Commentary
What We Never Leave Behind

What We Never Leave Behind

We sang the national anthem every morning before school. Our tiny white business shirts ironed and tucked in by our mothers, our striped red and black ties straightened and pinned to our chests. Across the large concrete plane that constituted both playground and football field, we lined up in two large groups and stood next to our peers before a five-metre flagpole that bore the flag of our nation: the Arab Republic of Egypt.

Commentary
Ralph Hotere: Ātete (to resist)

Ralph Hotere: Ātete (to resist)

Ralph Hotere’s art charted his journeys throughout Aotearoa and the world, reflecting on his experiences, identity and politics. As the first major survey exhibition of Hotere’s artistic career for over twenty years, Ātete celebrates his achievements and brings his vision to a new generation. It’s been a huge project to bring together so we thought it was timely to ask the four curators to tell us a little about their relationship with Hotere – how do they connect as individuals with the artist’s works, and the themes and the locations that they explore?

Commentary
Pauline Rhodes: Blue Mind

Pauline Rhodes: Blue Mind

Painted blue and patterned with rust, the thin plywood panels and screens lean nonchalantly around the walls of the gallery and form a skyline of sorts. Across the floor sculptures intersect the space, with groupings of tall rods, waist-high enclosures, clusters of plywood shapes and a small kayak frame on salvaged seaweed and driftwood. Islands for the audience to navigate. The forms are roughly human in scale and relative to the body, generating an intensity and making this an immersive installation to wade through. 

Artist Profile
Larence Shustak

Larence Shustak

Welcome to the world of Larence Shustak—a rule-breaker and image-maker who came of age in the creative cauldron that was New York City in the 1950s. He used a camera as a paintbrush, documenting as well as creatively interpreting his subjects: street people and nudes. Old folks and children. Jazz legends.

Notes
RIP Bill

RIP Bill

All of us at Christchurch Art Gallery Te Puna o Waiwhetū were very saddened to hear of the death of Bill Hammond over the weekend. Bill’s contribution to the art of Aotearoa New Zealand was original and unforgettable and he occupied a special, beloved place within the arts communities of Christchurch and Lyttelton.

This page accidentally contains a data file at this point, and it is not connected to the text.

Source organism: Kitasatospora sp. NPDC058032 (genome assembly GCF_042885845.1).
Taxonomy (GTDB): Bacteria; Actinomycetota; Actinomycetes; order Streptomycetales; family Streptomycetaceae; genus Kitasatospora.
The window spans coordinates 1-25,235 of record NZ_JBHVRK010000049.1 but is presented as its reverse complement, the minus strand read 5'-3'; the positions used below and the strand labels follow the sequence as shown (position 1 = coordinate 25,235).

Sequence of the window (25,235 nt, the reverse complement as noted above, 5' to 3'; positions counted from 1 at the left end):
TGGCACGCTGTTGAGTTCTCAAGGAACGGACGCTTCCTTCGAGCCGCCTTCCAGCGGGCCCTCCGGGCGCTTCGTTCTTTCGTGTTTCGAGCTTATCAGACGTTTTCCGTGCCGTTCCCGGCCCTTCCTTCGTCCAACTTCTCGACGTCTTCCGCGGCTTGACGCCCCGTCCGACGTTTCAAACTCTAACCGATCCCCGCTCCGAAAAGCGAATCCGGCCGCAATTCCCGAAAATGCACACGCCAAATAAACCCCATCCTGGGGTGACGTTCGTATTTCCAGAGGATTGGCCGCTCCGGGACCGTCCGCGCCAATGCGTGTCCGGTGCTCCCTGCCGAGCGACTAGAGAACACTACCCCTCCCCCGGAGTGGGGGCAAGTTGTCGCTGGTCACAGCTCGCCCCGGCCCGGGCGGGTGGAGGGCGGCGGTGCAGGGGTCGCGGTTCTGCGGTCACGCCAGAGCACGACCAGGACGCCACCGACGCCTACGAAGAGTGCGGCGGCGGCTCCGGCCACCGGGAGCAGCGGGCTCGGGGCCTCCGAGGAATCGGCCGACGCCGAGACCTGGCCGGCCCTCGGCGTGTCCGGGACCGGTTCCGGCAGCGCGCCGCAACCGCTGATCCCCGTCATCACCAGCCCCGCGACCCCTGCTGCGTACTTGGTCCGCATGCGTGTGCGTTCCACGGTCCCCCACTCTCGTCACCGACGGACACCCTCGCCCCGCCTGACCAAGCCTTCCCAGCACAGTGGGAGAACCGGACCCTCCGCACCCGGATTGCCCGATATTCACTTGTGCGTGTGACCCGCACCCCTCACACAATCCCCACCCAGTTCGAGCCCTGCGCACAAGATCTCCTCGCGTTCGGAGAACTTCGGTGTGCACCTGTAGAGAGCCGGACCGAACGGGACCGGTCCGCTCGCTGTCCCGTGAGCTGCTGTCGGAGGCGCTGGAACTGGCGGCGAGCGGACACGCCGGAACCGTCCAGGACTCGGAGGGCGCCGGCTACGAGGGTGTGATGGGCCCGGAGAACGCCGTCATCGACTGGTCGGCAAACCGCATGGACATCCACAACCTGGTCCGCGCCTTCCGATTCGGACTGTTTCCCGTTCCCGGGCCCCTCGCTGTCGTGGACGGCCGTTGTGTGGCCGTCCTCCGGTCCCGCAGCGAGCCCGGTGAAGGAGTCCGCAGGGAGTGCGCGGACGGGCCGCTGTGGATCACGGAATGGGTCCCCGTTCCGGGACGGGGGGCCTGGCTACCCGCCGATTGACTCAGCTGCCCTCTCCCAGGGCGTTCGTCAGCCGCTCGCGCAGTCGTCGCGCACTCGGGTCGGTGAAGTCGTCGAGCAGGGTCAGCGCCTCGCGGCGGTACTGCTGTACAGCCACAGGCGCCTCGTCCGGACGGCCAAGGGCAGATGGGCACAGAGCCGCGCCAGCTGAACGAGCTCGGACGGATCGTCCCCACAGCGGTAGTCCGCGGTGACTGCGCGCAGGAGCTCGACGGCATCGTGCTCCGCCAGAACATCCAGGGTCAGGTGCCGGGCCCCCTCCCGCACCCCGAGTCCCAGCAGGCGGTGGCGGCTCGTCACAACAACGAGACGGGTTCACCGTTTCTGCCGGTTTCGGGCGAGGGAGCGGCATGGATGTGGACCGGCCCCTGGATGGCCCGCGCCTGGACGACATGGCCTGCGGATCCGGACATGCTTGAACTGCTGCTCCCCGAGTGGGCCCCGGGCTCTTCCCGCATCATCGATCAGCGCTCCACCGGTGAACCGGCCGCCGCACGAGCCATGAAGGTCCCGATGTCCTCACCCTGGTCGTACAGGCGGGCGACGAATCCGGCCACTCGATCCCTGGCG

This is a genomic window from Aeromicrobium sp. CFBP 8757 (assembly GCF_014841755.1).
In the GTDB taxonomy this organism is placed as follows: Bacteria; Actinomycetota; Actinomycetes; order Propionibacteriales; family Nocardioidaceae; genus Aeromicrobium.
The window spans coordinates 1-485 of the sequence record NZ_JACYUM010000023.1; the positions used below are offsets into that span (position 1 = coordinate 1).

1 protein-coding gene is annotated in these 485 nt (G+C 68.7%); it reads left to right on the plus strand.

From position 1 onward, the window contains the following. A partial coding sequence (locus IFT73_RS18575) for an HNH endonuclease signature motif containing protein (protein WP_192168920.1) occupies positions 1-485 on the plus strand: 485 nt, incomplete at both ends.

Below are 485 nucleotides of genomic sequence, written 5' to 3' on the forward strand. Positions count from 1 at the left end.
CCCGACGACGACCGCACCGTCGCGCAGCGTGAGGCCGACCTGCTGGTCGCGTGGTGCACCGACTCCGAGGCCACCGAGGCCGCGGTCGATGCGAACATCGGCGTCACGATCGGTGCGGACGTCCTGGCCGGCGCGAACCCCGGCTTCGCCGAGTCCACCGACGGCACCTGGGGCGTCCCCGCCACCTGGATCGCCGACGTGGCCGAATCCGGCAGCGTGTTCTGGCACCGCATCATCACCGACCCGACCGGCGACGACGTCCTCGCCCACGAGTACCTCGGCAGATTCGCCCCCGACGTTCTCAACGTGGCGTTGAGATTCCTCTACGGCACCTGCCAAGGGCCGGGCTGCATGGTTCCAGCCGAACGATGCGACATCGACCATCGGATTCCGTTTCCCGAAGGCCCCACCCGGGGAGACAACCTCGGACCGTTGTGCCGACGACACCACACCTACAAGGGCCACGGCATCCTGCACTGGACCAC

Commentary
Touching Sight

Touching Sight

Working in photography, textiles and painting, Conor Clarke (Ngāi Tahu), Emma Fitts and Oliver Perkins explore ideas of perception, both how we gain awareness through our senses, and the way in which something is interpreted or understood. Bulletin invited three writers to respond to the work in progress, to consider the materials and ways of making that each artist utilises. The resulting texts from Abby Cunnane, Fayen d’Evie and Chloe Lane are exploratory themselves, and offer us new ways of thinking about the works they relate to – as sensory items, as skins, as lichen.

Commentary
Crunchify Object

Crunchify Object

      }
     return a;
}
<crunchifyObject.
G[i,j]= network connectivity matrix.

Culled from the image search “algorithms”, it is unlikely that the unconnected fragments of code above could manifest an output, but I cannot be entirely sure.

My Favourite
Marti Friedlander – Margaret Mahy

Marti Friedlander – Margaret Mahy

Marti Friedlander is my favourite Aotearoa photographer. I don’t remember the first time I saw one of her photographs, but they always feel familiar and give me a sense of warm nostalgia. Her work captures a time in New Zealand I miss – primary school cheekiness, shopping on a Saturday morning, travelling to family farms in Timaru and North Canterbury. A simpler life.

Artist interview
Ka pai e whanaunga

Ka pai e whanaunga

Nathan Pōhio: We’re going to do this whānau styles.

Areta Wilkinson: Totally. We’re going to indigenise the interview process.

NP: Tēnā koe Areta, ngā mihi nui. Your project Moa-Hunter Fashions is primarily concerned with, or comes from, thinking around whakapapa and geological history, so let’s start by talking about that, and how it pertains to what you’re doing in the exhibition.

Commentary
Painted Disciple

Painted Disciple

Curator Ken Hall takes time to closely investigate an intriguing recent acquisition.

Load more